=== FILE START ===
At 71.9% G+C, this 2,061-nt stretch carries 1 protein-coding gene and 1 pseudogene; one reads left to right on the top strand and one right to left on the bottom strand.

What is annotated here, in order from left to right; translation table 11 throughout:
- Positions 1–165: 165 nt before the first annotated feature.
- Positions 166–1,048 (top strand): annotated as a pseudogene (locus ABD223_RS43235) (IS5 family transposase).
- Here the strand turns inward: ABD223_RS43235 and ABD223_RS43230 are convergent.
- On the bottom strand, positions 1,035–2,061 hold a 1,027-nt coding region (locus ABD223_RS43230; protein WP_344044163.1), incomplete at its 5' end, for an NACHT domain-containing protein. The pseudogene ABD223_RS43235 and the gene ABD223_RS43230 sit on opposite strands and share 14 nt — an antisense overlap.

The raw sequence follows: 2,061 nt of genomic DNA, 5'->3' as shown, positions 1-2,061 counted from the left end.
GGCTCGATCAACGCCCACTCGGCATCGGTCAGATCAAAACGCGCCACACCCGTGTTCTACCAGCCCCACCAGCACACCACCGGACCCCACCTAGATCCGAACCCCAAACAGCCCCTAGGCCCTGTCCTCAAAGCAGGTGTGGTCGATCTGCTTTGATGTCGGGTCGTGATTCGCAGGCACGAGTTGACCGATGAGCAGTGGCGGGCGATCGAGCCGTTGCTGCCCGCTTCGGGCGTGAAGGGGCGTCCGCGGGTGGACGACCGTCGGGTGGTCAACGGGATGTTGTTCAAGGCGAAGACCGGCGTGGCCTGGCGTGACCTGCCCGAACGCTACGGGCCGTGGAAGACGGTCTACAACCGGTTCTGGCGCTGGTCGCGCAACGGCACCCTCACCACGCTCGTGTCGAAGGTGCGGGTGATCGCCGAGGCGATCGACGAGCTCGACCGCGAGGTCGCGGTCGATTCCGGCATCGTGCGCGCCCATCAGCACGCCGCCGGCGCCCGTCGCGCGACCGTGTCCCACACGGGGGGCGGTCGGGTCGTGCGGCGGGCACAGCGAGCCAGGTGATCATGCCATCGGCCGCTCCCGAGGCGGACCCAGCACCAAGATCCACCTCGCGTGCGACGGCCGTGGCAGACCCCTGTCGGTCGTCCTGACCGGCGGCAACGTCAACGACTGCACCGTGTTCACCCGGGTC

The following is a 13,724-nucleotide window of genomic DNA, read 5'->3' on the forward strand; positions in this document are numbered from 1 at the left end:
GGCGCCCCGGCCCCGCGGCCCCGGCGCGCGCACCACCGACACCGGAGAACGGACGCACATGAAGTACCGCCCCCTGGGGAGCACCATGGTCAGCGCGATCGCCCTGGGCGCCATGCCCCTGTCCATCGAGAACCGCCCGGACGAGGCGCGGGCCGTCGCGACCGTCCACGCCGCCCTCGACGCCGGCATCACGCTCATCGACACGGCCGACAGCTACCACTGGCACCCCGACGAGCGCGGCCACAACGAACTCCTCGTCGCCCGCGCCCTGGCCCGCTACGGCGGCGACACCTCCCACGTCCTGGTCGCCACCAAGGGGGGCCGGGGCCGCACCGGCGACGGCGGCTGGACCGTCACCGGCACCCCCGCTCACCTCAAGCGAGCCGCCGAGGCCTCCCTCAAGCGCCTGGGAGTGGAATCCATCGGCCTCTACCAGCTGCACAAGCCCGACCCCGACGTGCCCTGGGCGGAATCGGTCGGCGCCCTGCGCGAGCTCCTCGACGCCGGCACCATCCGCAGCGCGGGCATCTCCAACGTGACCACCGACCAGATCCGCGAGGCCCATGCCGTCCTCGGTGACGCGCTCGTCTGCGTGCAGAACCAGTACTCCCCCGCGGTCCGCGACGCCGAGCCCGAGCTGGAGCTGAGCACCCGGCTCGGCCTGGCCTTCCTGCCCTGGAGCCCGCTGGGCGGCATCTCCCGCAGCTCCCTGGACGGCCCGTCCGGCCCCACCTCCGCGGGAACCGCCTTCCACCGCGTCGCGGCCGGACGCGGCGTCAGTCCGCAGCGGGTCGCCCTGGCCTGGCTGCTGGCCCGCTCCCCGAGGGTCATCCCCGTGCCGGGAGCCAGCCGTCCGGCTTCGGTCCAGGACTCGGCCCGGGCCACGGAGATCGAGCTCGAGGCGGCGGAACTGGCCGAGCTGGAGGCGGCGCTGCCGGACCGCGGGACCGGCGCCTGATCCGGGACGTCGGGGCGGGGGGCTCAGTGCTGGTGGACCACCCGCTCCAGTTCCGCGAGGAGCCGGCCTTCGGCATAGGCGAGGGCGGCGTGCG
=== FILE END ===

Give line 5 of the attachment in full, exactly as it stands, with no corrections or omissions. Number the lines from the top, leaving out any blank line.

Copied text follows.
- Here the strand turns inward: ABD223_RS43235 and ABD223_RS43230 are convergent.